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Common Name:

Lacey Oak

Scientific Name:

Quercus laceyi (Quercus glaucoides)

Family Name:

Fagaceae

Description:

Lacey Oak is a medium size deciduous tree native to the Hill Country of Texas. Trees are reminiscent of a smaller version of White Oak, with handsome bluish green leaves, a stout trunk, and flaky exfoliating bark. Excellent drought, heat, and high pH soil tolerance are hallmarks of this species. The mast is regionally important for wildlife.

Plant Habit or Use:

Small tree, medium tree

Exposure:

sun

Flower Color:

Green to yellowish green, monoecious, females inconspicuous, males in catkins

Blooming Period:

Spring

Fruit Characteristics:

0.5 to 0.75 inch medium to dark brown acorns encased one quarter to one half in cap

Height:

30 ft to 35 ft (50 ft)

Width:

30 ft to 35 ft

Earth–Kind® Index:

  • Heat Tolerance: High Heat Tolerance
  • Water Requirements: Medium Water Use
  • Soil Requirements: Medium Soil Requirements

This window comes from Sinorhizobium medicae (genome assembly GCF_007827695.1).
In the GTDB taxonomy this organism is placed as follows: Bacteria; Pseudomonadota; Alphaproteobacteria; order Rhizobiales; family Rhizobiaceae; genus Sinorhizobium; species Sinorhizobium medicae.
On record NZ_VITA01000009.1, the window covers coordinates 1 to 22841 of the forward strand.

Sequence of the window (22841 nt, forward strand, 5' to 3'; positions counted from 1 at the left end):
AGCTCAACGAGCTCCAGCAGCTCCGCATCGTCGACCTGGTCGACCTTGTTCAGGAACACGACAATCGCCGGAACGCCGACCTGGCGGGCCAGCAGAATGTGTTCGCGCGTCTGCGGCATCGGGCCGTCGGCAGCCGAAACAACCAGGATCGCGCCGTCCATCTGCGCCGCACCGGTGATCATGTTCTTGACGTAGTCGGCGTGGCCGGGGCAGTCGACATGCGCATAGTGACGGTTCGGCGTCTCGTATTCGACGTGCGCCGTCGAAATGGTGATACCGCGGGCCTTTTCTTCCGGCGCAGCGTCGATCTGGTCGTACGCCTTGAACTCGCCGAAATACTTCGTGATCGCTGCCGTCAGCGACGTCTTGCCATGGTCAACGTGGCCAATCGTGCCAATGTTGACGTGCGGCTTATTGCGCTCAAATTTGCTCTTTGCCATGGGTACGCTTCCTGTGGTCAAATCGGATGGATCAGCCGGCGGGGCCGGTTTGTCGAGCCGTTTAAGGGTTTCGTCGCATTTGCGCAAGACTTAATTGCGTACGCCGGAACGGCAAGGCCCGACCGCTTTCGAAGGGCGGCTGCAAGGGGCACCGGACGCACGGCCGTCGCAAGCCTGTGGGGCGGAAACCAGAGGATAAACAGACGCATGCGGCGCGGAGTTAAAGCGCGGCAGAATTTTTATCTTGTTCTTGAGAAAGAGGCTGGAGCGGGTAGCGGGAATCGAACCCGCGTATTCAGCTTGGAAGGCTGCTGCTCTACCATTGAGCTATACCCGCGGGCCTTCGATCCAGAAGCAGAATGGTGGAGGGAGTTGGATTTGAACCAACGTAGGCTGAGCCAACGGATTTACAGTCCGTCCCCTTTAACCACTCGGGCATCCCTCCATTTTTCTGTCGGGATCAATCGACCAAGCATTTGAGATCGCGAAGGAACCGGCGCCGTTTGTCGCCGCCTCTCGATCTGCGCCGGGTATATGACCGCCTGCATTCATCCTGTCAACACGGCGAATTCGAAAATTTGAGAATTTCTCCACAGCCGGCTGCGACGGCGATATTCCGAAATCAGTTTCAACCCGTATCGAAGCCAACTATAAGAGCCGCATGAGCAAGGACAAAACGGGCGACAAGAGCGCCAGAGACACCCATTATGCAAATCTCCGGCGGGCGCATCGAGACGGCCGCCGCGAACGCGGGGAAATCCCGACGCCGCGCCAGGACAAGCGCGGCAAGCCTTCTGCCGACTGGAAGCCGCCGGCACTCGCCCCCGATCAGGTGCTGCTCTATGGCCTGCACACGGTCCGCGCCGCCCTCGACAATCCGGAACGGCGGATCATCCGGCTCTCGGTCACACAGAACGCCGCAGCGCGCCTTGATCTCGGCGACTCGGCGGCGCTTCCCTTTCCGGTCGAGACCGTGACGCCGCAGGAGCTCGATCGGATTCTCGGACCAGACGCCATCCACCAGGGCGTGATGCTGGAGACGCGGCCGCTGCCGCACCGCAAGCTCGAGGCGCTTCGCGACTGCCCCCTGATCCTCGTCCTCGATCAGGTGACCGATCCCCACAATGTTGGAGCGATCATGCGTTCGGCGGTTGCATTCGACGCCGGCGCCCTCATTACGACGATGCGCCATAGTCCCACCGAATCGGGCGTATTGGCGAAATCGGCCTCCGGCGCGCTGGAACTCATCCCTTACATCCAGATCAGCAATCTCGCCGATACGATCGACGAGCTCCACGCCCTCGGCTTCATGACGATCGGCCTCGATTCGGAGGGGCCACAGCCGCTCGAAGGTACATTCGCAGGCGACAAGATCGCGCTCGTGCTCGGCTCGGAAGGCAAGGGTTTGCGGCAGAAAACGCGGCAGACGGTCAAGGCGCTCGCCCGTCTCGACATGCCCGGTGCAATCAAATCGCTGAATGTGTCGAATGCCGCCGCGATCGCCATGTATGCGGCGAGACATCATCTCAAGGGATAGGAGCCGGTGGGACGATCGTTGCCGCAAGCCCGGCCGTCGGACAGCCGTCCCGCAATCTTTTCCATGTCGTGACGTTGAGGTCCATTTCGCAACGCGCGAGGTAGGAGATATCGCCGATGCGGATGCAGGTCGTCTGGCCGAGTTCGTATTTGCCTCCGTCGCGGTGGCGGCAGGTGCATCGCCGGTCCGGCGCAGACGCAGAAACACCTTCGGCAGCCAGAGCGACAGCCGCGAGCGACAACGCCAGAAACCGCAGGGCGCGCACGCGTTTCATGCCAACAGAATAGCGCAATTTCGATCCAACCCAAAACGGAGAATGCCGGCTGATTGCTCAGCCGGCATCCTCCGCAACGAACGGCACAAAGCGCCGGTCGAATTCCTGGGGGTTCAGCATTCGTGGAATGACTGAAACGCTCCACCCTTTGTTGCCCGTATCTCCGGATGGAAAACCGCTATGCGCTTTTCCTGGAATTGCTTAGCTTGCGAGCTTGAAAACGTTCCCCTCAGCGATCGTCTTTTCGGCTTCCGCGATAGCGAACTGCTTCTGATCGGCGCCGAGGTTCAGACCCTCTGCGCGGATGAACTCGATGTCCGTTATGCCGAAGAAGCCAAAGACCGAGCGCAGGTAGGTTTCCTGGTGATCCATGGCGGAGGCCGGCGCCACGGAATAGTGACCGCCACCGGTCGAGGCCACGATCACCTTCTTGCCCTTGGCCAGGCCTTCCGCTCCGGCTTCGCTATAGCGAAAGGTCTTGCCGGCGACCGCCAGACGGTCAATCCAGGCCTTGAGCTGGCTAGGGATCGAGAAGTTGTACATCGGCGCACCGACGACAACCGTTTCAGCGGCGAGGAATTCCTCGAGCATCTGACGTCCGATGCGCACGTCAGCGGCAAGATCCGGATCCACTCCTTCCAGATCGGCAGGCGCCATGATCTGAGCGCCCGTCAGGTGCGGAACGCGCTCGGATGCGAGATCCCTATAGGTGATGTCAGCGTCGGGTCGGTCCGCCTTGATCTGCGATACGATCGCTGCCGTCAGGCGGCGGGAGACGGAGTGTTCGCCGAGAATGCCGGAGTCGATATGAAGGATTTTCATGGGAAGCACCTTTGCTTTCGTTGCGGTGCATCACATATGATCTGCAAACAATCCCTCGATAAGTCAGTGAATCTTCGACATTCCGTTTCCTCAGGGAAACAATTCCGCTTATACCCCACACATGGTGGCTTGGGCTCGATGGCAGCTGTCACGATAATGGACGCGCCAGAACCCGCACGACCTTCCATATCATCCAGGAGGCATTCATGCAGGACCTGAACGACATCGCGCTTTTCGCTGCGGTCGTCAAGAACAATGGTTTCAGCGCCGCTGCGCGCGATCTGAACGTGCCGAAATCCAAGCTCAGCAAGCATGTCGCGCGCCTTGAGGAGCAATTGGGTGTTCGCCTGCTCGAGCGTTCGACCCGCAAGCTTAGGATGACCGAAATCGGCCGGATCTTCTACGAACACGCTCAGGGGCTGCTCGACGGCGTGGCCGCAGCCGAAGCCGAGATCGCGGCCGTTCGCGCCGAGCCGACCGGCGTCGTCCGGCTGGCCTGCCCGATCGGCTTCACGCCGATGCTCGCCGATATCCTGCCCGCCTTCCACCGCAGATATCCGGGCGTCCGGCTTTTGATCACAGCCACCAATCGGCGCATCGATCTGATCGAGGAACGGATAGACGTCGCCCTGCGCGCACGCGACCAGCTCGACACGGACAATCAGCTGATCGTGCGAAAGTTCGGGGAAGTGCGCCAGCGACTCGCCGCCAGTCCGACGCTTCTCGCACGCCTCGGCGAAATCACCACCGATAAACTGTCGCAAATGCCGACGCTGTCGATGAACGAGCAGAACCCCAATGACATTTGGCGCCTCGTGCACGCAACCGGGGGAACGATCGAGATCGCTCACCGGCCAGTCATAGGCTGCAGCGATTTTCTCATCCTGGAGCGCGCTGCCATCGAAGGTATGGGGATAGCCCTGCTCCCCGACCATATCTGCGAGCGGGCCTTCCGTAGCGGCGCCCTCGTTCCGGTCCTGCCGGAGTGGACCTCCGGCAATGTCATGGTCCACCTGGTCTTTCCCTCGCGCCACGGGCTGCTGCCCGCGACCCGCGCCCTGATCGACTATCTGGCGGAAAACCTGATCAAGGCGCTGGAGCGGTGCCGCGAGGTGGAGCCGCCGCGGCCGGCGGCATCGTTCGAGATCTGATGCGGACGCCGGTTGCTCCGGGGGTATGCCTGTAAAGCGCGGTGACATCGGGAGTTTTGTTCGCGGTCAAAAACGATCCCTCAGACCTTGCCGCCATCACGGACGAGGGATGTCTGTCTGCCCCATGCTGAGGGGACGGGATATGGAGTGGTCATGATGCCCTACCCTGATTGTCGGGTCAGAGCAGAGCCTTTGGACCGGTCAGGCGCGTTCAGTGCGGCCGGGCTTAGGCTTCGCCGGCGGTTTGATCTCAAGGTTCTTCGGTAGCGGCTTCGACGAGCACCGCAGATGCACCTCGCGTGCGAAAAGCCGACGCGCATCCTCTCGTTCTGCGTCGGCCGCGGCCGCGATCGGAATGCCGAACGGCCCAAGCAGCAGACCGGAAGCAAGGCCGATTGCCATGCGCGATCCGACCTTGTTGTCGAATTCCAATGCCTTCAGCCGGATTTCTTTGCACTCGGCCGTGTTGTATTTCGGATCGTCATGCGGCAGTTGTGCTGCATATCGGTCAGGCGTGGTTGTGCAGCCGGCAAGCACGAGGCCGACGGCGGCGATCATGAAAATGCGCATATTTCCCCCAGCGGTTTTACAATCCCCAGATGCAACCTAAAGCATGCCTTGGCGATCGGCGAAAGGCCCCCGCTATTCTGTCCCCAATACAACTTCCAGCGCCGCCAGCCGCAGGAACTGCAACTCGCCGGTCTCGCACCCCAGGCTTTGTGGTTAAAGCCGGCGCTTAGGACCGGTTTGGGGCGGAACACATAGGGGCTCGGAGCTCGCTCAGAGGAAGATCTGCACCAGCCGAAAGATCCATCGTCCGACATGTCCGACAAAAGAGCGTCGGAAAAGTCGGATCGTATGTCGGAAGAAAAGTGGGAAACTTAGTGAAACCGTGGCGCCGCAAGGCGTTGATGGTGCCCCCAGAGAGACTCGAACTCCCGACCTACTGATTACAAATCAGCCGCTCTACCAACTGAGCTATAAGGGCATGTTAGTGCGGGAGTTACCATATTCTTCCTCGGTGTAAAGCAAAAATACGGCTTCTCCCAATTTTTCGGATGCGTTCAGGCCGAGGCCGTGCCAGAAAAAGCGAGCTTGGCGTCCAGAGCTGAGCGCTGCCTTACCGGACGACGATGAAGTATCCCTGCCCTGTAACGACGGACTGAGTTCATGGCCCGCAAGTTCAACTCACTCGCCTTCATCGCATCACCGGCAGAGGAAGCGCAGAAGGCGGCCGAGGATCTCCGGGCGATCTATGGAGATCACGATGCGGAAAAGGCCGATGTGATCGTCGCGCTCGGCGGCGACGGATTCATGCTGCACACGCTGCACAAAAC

• Pest Tolerance: High Pest Resistance
  • Fertility Requirements: Medium Fertility Requirements
Explanation of the Earth–Kind® Index breakdown

Firewise Index

10.00
Explanation of the Firewise Index numerical value

USDA Hardiness Zones:

6, 7, 8, 9

Regions that intersect these hardiness zones:
Region A - Panhandle and High Plains Region B - North and Central Texas Region C - Northeast and East Texas Region D - West Texas Region E - Upper Rio Grande Region F - Hill Country and Central Coast Region G - Southeast Texas Region H - Rio Grande Valley
Click image for enlarged map of USDA Hardiness Zones

Additional Comments:

Marginally hardy in zone 6. Requires well drained soils. Trees are not as vigorous in high humidity environments as in drier portions or our region.
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A Special Note about Cool Season Annuals

Cool season annuals typically are planted in the fall or early winter and flower in early spring under moderate temperatures. This group of plant materials includes: pansies, snapdragons, violas, dianthus, flowering cabbage/kale, etc. Because cool season annuals flower in the spring when conditions are mild, most have limited heat tolerance.

As a result cool season annuals do not receive a high Earth–Kind® index despite their outstanding landscape qualities.